Most events and programs at our library take place in one of two rooms: one is up on the fourth floor, and the other is on the basement level, accessible by elevator or by walking through the Children’s Department. Thus, it’s likely that most library visitors may be entirely unaware of what’s happening at the library, even as it’s happening! Of course, there are many other ways to learn about library events – flyers, our e-newsletter, the website calendar – but a Welcome Board is a simple, high-visibility way to promote things that are already happening at the library. Even if visitors don’t have time to attend or aren’t interested in that day’s offerings, the Welcome Board sends the message that the library is more than just a place to get books and movies – it’s a place where things happen and people come together.
As for a timeline, this one should be easy to implement. We already have the information about library events on the calendar and the monthly press release, so it’s just a matter of presentation. The fancy, high-tech option would be a screen, either freestanding or wall-mounted, but the simpler, less expensive, and more personal option would be a whiteboard or a chalkboard (again, freestanding, wall-mounted, or easel-style). We could get two, so Tuesday’s events could be prepared on Monday without taking the board down early Monday night or requiring any staff to come in early Tuesday morning. And we could even do a program on chalkboard art and lettering, for staff and patrons alike.
What do you say, boss?
What are your favorite interactive/engaging elements you’ve seen at a library? Please share!
Here, now, in the future – ever since 2010 it has seemed like the future – we are flooded with information, bombarded with it. It used to be that a significant part of a librarian’s job was finding information; now, much of it is sifting the good from the bad, the reliable from the slanted, biased, agenda-powered, and outright made-up.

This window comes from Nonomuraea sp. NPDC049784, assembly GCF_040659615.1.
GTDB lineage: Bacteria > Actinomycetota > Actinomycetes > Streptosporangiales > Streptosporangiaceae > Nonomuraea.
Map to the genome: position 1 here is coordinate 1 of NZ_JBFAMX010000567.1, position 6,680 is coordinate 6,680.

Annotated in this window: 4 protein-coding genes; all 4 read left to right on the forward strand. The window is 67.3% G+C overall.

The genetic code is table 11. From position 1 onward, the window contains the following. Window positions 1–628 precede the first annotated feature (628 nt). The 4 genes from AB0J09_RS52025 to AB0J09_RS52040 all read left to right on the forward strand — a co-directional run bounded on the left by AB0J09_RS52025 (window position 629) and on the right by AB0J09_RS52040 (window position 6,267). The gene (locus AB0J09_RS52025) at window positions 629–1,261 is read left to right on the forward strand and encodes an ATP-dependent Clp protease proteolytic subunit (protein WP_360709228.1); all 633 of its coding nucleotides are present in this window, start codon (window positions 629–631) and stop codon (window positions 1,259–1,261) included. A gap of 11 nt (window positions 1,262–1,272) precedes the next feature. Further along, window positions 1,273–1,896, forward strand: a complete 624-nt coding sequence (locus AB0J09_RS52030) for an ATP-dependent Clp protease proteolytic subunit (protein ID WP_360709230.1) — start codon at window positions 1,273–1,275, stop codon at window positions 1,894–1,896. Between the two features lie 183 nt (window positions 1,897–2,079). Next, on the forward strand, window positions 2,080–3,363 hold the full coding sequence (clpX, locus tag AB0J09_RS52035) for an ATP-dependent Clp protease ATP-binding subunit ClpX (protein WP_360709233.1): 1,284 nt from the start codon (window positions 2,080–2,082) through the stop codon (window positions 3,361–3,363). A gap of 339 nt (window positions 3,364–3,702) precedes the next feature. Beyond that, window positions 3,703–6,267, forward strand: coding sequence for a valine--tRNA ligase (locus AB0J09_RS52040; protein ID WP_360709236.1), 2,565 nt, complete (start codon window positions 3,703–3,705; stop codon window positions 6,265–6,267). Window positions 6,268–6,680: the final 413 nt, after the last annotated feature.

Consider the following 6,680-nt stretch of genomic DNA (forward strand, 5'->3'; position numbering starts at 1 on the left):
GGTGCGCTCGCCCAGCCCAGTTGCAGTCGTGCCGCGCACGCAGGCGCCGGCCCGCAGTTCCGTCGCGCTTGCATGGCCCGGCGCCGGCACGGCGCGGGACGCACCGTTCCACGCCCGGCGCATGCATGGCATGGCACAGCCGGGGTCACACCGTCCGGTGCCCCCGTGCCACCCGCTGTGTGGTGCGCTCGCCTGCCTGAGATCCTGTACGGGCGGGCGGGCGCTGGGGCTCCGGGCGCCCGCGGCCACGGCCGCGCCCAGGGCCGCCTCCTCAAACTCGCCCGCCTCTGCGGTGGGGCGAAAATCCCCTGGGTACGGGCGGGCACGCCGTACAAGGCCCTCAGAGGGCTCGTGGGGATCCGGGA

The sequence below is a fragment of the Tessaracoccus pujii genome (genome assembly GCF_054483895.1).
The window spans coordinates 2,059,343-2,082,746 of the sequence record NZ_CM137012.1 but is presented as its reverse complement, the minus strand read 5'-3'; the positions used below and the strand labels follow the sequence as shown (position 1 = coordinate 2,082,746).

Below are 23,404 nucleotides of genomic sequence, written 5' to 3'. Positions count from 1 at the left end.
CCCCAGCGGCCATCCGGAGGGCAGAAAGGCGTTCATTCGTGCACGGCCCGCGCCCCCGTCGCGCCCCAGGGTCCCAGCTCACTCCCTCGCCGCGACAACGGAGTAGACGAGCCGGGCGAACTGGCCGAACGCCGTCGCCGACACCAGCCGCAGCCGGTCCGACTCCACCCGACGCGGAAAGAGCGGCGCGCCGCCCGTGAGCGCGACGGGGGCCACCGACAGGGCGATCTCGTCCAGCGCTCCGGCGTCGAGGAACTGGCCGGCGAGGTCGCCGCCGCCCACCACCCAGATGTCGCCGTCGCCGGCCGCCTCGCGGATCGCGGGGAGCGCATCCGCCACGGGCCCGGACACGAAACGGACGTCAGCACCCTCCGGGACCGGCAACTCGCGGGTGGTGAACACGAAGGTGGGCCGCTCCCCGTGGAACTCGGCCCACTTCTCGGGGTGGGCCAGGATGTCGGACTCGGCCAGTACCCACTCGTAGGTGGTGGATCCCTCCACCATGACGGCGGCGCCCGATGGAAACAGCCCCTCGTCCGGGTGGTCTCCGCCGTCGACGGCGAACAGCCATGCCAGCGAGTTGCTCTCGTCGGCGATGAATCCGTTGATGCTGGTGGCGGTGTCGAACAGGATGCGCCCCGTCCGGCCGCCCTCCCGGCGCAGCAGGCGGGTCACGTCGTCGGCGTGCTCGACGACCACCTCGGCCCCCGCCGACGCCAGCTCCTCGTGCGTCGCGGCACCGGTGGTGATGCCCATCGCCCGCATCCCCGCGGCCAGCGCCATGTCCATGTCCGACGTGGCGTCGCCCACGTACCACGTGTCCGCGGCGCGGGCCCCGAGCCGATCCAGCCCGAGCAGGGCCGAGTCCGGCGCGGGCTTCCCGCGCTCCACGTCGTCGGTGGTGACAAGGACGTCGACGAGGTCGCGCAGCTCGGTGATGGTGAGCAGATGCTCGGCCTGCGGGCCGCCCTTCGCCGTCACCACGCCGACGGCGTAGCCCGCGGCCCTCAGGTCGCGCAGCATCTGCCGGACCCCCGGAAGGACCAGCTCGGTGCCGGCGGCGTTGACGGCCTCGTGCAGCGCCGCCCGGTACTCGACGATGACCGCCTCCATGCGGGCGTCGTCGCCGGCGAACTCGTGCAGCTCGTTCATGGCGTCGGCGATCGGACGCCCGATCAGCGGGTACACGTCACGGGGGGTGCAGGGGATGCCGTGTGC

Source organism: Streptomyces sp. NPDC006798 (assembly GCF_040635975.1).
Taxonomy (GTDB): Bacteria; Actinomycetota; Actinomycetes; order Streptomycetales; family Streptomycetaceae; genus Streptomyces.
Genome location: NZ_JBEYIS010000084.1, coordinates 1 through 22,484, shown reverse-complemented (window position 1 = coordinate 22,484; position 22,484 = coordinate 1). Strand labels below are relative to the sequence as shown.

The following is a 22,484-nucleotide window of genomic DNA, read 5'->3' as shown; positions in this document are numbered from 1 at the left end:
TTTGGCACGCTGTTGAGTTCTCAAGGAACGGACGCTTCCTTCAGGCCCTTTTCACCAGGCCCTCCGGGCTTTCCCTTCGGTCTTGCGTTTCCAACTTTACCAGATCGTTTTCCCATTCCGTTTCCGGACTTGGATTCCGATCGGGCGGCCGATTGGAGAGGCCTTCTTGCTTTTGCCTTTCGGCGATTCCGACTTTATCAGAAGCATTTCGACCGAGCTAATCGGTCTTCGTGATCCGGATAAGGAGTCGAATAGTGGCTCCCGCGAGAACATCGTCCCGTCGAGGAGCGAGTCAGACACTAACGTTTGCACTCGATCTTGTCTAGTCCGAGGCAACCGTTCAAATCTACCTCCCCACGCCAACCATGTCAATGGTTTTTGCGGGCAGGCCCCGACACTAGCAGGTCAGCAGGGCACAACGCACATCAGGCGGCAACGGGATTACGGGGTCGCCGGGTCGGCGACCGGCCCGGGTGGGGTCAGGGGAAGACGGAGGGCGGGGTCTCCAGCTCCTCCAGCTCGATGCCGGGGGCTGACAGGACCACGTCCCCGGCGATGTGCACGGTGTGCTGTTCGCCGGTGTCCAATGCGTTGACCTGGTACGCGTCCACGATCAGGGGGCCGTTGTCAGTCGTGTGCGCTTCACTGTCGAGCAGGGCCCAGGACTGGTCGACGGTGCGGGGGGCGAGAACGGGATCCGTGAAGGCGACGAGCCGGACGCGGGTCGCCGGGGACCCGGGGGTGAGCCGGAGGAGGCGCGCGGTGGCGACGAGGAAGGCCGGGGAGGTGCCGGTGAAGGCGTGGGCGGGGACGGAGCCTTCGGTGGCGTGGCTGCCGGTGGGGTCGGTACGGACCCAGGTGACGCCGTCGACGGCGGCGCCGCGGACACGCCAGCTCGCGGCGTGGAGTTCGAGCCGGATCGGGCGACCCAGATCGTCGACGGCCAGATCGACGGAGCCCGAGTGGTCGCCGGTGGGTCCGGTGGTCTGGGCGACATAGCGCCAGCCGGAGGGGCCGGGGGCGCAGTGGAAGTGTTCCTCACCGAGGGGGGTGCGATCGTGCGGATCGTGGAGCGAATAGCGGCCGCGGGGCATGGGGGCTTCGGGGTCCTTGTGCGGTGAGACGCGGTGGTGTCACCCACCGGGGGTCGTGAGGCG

The Internet, unlike books, does not come with a neat copyright page; it can be difficult to tell when something was written, let alone who by, and what that person’s affiliations and qualifications are. Much “information” is actually opinion – and then there is advertising or “sponsored posts,” and it’s enough to start calling the Information Age the Misinformation Age instead (sounds Orwellian, doesn’t it?).
This is just to say – and you can keep your plums, William Carlos Williams – that where you get your information is of crucial importance, and that it can be very hard to remember. Was it an article from TheNew Yorker or The Atlantic? Was it on Slate, Salon, or – please no – Buzzfeed?
Or was it, perhaps, from a novel? Over a lifetime of reading, I’ve acquired many facts from fiction. Ask me to cite my sources, and I’m as likely to mention a Dick Francis mystery novel or a Cory Doctorow YA novel as I am to mention long-form journalism from a reputable source.
About two years ago, as I was immersed in Kate Atkinson’s mind-bendingly good Life After Life, I came across this sentence:
“[Her knowledge] was random yet far-ranging, the sign that one has acquired one’s learning from novels, rather than an education.”
I recognized the sentiment immediately. Fortunately, I’ve acquired my learning from novels in addition to a formal education, but I find that more often than not, it’s the facts from novels that stick in my mind, and I can more easily recall a specific novel than a particular article. (Another quote, from Jenny Offill’s marvelous Dept. of Speculation: “These bits of poetry that stick to her like burrs.”) Then, of course, there’s always the Internet to fact-check the fiction.
Did your elementary, middle, and high school have a library? I attended four different schools in two states between kindergarten and twelfth grade, and each of the four had a library; each of the libraries had a librarian and books. (I wish I didn’t have to spell that out, but bear with me.) Innocently, I took the presence of these libraries for granted, and assumed all schools had them, but this is not the case. Just as “extras” like music and art programs have been cut in public schools, so have libraries.